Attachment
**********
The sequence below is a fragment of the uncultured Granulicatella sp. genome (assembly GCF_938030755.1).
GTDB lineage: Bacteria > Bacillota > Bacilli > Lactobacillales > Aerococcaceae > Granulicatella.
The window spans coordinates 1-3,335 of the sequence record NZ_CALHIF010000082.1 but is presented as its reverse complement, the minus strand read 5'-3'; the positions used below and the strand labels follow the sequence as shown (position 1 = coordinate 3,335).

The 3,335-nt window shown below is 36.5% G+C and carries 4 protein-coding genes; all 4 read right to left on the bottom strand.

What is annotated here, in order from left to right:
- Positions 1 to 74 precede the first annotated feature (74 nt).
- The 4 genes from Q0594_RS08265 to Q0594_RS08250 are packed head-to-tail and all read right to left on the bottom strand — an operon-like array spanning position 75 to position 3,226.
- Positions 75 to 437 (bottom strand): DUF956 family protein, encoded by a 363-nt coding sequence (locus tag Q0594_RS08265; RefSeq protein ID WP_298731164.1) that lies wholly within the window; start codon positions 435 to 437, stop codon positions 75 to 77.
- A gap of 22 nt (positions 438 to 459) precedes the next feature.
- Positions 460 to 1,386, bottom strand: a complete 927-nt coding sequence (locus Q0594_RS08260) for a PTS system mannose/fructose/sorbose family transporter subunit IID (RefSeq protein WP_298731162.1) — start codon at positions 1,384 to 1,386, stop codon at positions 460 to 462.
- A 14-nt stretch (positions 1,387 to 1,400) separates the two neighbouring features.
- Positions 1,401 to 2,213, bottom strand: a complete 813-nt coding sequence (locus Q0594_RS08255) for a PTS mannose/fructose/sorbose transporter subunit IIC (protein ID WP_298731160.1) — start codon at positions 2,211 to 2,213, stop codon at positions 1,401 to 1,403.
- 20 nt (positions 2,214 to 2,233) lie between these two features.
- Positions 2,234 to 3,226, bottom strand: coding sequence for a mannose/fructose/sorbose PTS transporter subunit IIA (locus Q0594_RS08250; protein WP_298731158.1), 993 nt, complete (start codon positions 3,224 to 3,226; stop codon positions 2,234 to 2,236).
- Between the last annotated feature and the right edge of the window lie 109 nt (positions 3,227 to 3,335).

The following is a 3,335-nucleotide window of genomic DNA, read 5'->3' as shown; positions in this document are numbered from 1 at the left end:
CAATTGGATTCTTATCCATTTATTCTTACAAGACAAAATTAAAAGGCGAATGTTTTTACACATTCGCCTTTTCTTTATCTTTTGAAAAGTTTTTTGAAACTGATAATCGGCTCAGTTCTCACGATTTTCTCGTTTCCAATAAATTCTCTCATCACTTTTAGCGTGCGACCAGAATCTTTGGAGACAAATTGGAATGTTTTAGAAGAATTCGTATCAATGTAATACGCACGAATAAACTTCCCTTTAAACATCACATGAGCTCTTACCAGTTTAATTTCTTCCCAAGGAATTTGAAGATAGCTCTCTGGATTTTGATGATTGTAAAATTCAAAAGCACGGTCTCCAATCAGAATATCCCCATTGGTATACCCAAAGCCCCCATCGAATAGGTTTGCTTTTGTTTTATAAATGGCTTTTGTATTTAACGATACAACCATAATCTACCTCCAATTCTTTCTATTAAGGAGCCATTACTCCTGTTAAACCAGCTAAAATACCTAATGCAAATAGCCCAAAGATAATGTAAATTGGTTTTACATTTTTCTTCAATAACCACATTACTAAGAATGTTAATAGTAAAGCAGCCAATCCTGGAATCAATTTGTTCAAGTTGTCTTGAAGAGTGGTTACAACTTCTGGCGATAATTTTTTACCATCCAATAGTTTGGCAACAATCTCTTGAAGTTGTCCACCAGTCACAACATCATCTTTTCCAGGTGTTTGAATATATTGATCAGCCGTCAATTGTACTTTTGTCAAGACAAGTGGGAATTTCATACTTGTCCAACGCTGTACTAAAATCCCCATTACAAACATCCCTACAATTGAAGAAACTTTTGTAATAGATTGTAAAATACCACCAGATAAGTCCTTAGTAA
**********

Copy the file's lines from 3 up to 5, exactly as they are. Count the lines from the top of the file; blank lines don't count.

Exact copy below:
The window spans coordinates 1-3,335 of the sequence record NZ_CALHIF010000082.1 but is presented as its reverse complement, the minus strand read 5'-3'; the positions used below and the strand labels follow the sequence as shown (position 1 = coordinate 3,335).

The 3,335-nt window shown below is 36.5% G+C and carries 4 protein-coding genes; all 4 read right to left on the bottom strand.

What is annotated here, in order from left to right: